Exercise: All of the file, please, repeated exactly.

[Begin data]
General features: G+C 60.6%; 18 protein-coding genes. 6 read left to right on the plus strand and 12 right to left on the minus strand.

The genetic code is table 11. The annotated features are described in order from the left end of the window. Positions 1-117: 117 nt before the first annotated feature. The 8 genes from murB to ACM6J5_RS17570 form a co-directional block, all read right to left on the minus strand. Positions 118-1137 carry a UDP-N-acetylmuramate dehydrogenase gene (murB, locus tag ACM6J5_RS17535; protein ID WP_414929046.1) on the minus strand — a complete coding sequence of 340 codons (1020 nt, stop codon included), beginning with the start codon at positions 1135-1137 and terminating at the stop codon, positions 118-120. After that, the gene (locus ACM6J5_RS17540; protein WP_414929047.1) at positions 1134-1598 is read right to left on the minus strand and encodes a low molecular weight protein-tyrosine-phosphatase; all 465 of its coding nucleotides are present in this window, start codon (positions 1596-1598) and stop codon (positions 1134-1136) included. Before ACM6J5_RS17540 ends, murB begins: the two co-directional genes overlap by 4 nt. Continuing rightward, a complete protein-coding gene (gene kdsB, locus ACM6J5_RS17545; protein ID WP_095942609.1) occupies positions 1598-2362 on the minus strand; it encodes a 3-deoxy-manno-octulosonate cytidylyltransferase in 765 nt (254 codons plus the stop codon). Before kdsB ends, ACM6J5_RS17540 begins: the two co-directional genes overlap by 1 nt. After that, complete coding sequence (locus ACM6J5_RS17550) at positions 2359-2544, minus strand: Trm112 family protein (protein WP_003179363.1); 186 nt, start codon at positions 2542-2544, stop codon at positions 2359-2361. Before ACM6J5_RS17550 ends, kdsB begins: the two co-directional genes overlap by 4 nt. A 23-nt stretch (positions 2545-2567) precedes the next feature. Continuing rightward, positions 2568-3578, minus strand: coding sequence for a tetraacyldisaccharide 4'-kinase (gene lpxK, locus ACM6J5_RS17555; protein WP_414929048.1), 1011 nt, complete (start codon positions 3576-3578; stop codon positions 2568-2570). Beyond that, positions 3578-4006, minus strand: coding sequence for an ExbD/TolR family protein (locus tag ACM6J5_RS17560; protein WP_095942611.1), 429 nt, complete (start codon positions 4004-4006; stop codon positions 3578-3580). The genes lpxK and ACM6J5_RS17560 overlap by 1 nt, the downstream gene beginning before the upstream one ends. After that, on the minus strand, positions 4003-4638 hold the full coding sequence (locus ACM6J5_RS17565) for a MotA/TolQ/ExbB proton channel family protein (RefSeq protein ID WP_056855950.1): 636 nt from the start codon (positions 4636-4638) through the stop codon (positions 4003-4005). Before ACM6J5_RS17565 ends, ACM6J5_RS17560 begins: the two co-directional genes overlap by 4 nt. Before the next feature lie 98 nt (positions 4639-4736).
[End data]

General features: G+C 60.6%; 18 protein-coding genes. 6 read left to right on the plus strand and 12 right to left on the minus strand.

The genetic code is table 11. The annotated features are described in order from the left end of the window. Positions 1-117: 117 nt before the first annotated feature. The 8 genes from murB to ACM6J5_RS17570 form a co-directional block, all read right to left on the minus strand. Positions 118-1137 carry a UDP-N-acetylmuramate dehydrogenase gene (murB, locus tag ACM6J5_RS17535; protein ID WP_414929046.1) on the minus strand — a complete coding sequence of 340 codons (1020 nt, stop codon included), beginning with the start codon at positions 1135-1137 and terminating at the stop codon, positions 118-120. After that, the gene (locus ACM6J5_RS17540; protein WP_414929047.1) at positions 1134-1598 is read right to left on the minus strand and encodes a low molecular weight protein-tyrosine-phosphatase; all 465 of its coding nucleotides are present in this window, start codon (positions 1596-1598) and stop codon (positions 1134-1136) included. Before ACM6J5_RS17540 ends, murB begins: the two co-directional genes overlap by 4 nt. Continuing rightward, a complete protein-coding gene (gene kdsB, locus ACM6J5_RS17545; protein ID WP_095942609.1) occupies positions 1598-2362 on the minus strand; it encodes a 3-deoxy-manno-octulosonate cytidylyltransferase in 765 nt (254 codons plus the stop codon). Before kdsB ends, ACM6J5_RS17540 begins: the two co-directional genes overlap by 1 nt. After that, complete coding sequence (locus ACM6J5_RS17550) at positions 2359-2544, minus strand: Trm112 family protein (protein WP_003179363.1); 186 nt, start codon at positions 2542-2544, stop codon at positions 2359-2361. Before ACM6J5_RS17550 ends, kdsB begins: the two co-directional genes overlap by 4 nt. A 23-nt stretch (positions 2545-2567) precedes the next feature. Continuing rightward, positions 2568-3578, minus strand: coding sequence for a tetraacyldisaccharide 4'-kinase (gene lpxK, locus ACM6J5_RS17555; protein WP_414929048.1), 1011 nt, complete (start codon positions 3576-3578; stop codon positions 2568-2570). Beyond that, positions 3578-4006, minus strand: coding sequence for an ExbD/TolR family protein (locus tag ACM6J5_RS17560; protein WP_095942611.1), 429 nt, complete (start codon positions 4004-4006; stop codon positions 3578-3580). The genes lpxK and ACM6J5_RS17560 overlap by 1 nt, the downstream gene beginning before the upstream one ends. After that, on the minus strand, positions 4003-4638 hold the full coding sequence (locus ACM6J5_RS17565) for a MotA/TolQ/ExbB proton channel family protein (RefSeq protein ID WP_056855950.1): 636 nt from the start codon (positions 4636-4638) through the stop codon (positions 4003-4005). Before ACM6J5_RS17565 ends, ACM6J5_RS17560 begins: the two co-directional genes overlap by 4 nt. Before the next feature lie 98 nt (positions 4639-4736).